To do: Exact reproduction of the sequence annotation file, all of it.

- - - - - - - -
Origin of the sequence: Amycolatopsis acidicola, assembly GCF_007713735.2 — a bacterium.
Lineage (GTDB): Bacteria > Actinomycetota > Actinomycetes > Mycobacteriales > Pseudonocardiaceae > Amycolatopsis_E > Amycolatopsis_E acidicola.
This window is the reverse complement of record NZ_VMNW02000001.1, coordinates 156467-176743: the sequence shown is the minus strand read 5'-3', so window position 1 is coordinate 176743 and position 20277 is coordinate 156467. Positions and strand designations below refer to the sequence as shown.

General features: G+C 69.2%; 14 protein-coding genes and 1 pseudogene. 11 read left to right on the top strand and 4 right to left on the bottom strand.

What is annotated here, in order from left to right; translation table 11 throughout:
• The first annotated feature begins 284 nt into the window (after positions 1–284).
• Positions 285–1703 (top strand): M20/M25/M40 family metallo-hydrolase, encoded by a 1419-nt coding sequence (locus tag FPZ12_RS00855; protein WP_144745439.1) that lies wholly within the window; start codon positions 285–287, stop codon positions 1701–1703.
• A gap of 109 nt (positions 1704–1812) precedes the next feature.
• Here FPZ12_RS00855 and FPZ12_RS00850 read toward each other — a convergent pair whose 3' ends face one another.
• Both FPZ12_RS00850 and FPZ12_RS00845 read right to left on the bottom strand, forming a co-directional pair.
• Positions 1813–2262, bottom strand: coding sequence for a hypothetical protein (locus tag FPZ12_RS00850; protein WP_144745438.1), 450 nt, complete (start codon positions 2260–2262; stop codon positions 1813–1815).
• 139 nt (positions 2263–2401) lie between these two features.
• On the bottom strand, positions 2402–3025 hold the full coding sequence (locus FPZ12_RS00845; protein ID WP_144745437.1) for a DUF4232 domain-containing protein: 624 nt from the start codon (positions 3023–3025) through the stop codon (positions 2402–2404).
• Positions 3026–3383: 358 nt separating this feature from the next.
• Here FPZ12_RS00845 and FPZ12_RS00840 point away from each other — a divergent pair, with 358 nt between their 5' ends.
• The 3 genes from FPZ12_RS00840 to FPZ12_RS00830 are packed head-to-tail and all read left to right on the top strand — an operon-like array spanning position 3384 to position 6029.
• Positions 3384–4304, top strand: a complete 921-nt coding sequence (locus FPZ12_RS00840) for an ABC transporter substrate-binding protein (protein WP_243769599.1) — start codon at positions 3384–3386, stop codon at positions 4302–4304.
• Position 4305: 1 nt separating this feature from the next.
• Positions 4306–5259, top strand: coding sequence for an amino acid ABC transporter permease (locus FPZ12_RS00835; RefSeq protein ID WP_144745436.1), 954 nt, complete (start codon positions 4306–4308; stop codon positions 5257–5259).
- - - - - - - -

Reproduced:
Origin of the sequence: Amycolatopsis acidicola, assembly GCF_007713735.2 — a bacterium.
Lineage (GTDB): Bacteria > Actinomycetota > Actinomycetes > Mycobacteriales > Pseudonocardiaceae > Amycolatopsis_E > Amycolatopsis_E acidicola.
This window is the reverse complement of record NZ_VMNW02000001.1, coordinates 156467-176743: the sequence shown is the minus strand read 5'-3', so window position 1 is coordinate 176743 and position 20277 is coordinate 156467. Positions and strand designations below refer to the sequence as shown.

General features: G+C 69.2%; 14 protein-coding genes and 1 pseudogene. 11 read left to right on the top strand and 4 right to left on the bottom strand.

What is annotated here, in order from left to right; translation table 11 throughout:
• The first annotated feature begins 284 nt into the window (after positions 1–284).
• Positions 285–1703 (top strand): M20/M25/M40 family metallo-hydrolase, encoded by a 1419-nt coding sequence (locus tag FPZ12_RS00855; protein WP_144745439.1) that lies wholly within the window; start codon positions 285–287, stop codon positions 1701–1703.
• A gap of 109 nt (positions 1704–1812) precedes the next feature.
• Here FPZ12_RS00855 and FPZ12_RS00850 read toward each other — a convergent pair whose 3' ends face one another.
• Both FPZ12_RS00850 and FPZ12_RS00845 read right to left on the bottom strand, forming a co-directional pair.
• Positions 1813–2262, bottom strand: coding sequence for a hypothetical protein (locus tag FPZ12_RS00850; protein WP_144745438.1), 450 nt, complete (start codon positions 2260–2262; stop codon positions 1813–1815).
• 139 nt (positions 2263–2401) lie between these two features.
• On the bottom strand, positions 2402–3025 hold the full coding sequence (locus FPZ12_RS00845; protein ID WP_144745437.1) for a DUF4232 domain-containing protein: 624 nt from the start codon (positions 3023–3025) through the stop codon (positions 2402–2404).
• Positions 3026–3383: 358 nt separating this feature from the next.
• Here FPZ12_RS00845 and FPZ12_RS00840 point away from each other — a divergent pair, with 358 nt between their 5' ends.
• The 3 genes from FPZ12_RS00840 to FPZ12_RS00830 are packed head-to-tail and all read left to right on the top strand — an operon-like array spanning position 3384 to position 6029.
• Positions 3384–4304, top strand: a complete 921-nt coding sequence (locus FPZ12_RS00840) for an ABC transporter substrate-binding protein (protein WP_243769599.1) — start codon at positions 3384–3386, stop codon at positions 4302–4304.
• Position 4305: 1 nt separating this feature from the next.
• Positions 4306–5259, top strand: coding sequence for an amino acid ABC transporter permease (locus FPZ12_RS00835; RefSeq protein ID WP_144745436.1), 954 nt, complete (start codon positions 4306–4308; stop codon positions 5257–5259).